Welcome Back Week
An Evening of Music, Poetry, and More
By Kira Ward
Bowie State University's welcome week entailed many activities to welcome students back to a new academic year. NightLife Entertainment was an evening planned to showcase an array of talent among a vast selection of artists. To get students ready to be entertained, the hottest music was played before hand and students had the chance to dance a little to get them warmed up for the night ahead. BSU students of all classifications came out to support and be apart of this evening of entertainment.
Queen Aisha, a comedian from New Jersey, opened the show with an impromptu commentary that sent the crowd into an uproar. This icebreaker was the preface to a line up about Africa in which she discussed the vast difference between the two cultures including topics such as intense heat and her experiences with the male species. Her rendition of the typical African accent was received well by entertained students. In addition part of her piece was discussion on Obama, and the fact that there is an African- American family in the White House, a topic that always promotes response. She asked many rhetorical questions about how America is dealing with black love and soul food in DC. She ended her performance by inviting a random male student up and becoming his very own private dancer.
Following that unique set, comedian Marshall Brandon had students begging for more with his original material on every subject matter you could imagine. He began talking about HBCUs and how those young men who pretend to be hardcore need to wake up and realize that you cannot be a scholar and a thug at the same time. He talked about the troubles of young African American students trying to survive while in school with jokes such as how black students dread the daily mail as oppose to white students who know the mail brings them something good. He touched on the very popular issue of today's rappers and Hip Hop and how the genre has in fact, gone down hill.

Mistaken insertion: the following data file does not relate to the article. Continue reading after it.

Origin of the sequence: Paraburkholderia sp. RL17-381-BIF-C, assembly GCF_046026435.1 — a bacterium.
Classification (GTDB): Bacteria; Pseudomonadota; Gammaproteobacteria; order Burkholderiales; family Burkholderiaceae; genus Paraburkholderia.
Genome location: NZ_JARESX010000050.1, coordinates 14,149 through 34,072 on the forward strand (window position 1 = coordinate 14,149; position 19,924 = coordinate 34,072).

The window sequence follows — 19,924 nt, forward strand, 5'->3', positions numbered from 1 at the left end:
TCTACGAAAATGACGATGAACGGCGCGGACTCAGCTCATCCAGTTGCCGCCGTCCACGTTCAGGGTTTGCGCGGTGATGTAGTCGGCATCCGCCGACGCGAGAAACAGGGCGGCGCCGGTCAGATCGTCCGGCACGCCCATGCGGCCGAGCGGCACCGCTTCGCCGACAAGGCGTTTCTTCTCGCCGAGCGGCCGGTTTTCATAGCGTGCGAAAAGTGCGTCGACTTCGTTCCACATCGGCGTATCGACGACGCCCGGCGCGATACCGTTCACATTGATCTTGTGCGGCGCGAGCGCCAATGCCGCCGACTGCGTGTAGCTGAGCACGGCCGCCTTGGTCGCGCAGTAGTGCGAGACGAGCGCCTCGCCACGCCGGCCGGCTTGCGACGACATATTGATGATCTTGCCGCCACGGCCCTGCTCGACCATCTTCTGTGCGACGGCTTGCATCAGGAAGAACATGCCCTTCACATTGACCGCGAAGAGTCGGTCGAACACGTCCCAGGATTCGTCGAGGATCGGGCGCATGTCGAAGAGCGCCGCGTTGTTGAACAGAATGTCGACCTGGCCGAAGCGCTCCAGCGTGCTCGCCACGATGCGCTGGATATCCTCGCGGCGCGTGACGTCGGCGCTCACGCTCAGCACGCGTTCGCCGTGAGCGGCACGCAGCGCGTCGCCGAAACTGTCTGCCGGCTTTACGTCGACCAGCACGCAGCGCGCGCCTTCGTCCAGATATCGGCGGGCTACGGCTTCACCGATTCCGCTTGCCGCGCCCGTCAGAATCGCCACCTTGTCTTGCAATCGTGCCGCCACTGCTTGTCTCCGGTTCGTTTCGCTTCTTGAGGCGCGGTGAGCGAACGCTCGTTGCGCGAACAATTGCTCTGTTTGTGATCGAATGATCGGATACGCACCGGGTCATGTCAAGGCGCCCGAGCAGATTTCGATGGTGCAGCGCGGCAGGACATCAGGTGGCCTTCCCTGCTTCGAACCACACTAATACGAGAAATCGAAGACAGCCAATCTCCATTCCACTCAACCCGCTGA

Marshall also explored the topic of various phone services and the dilemmas that come with them. He pointed out Sprint as having terrible signals and T-mobile as being for those with bad credit. He touched on many other topics before he closed including reggae and its exhausting dance moves and sexual tension in relationships.
Following the talented comedians performing artist, writer, and musician Abyss graced the stage with his own original pieces accompanied by an acoustic guitar. His show consisted of elaborate poetry that seemed to heighten the emotion of the crowd and keep them attentive. Ultimately, he would switch back and forth between spoken word and song. He offered something for everyone, no matter what your particular interest may be.
After a smooth medley of music and poetry, rapper and singer Phil Ade switched up the mood by getting the crowd moving. A young artist, he identified with the students of BSU and was able to close out the show with a bang.